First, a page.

Saturday, October 03, 2015

Misdirection -- Austin Williams

It's hard for me to resist a book with a magician as the protagonist.  I'm not sure why.  Maybe I was infected by my enjoyment of Mandrake in the comics back in the old days.  So I was predisposed in favor of Misdirection, with its protagonist, Rusty Diamond, who's left his Las Vegas life (things have been going downhill) and returned to his hometown of Ocean City.  He doesn't tell anyone he's back and rents a room from a nice woman who lets him have it cheap.  And then she's murdered.

The cops naturally suspect Diamond, but it turns out that an old high-school friend is a detective and knows Diamond wouldn't do such a thing.  Rusty's not locked up, so like any good character, he becomes an amateur sleuth.

Don't let the phrase "amateur sleuth" mislead you.  This definitely isn't a cozy.  There's violence and blood and cussing, and Diamond finds himself up against drug dealers and other bad guys.  And this isn't a mystery novel.  We find out who the killer is early on.  The question is whether Diamond will survive to find out, too.  Since the word "trilogy" appears on the cover, it's not a spoiler to tell you that he does.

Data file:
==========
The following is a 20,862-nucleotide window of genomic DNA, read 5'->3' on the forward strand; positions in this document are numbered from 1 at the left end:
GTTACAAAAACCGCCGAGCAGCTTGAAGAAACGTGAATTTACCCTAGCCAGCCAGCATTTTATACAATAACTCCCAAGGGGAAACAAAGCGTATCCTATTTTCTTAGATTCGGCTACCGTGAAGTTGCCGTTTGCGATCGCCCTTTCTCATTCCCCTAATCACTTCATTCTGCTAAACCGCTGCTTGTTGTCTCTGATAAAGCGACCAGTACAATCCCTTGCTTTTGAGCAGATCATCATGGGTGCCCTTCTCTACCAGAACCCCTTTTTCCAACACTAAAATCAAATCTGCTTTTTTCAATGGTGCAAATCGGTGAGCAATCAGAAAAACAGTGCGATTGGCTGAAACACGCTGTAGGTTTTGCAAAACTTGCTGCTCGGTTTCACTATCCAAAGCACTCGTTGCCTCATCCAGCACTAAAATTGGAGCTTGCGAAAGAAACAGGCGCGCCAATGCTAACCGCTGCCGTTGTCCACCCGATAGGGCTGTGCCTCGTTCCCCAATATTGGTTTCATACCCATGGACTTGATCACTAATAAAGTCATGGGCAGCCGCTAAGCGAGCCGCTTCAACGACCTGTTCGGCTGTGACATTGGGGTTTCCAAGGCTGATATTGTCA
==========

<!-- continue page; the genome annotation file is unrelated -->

And what's good is that Diamond uses a good many magic tricks in the book.  He may be trying to leave Las Vegas behind, but the tricks and illusions are a big help in finding the killer.  

There are a few things left hanging at the end (not the solution, however), and no doubt those will be covered in the next books.  I'm looking forward to more tricks and illusions and another investigation.


Barry Ergang said...

Sounds like a good one, Bill. Since you like magician sleuths, I assume you've read Clayton Rawson's mysteries starring The Great Merlini. I can also recommend several novels by Daniel Stashower, if you haven't already read them: a standalone called Elephants in the Distance; and The Dime Museum Murders, The Floating Lady Murder, and The Houdini Specter, which star Harry Houdini and his brother Dash Hardeen. In Stashower's The Adventure of the Ectoplasmic Man, Houdini teams up with Sherlock Holmes.

Unknown said...

I've read one of Rawson's books, and I've also read one Stashower, the last one you mentioned. I need to get to some of the others.

Don Coffin said...

How about William Murray's books about Lou "Shifty" Anderson, Beginning with Tip on a Dead Crab (1984) and ending with A Fine Italian Hand (1996). Anderson is a "close-up" magician and horseplayer, and the (9) books weave magic and gambling together beautifully.

Unknown said...

Read only the first in that series.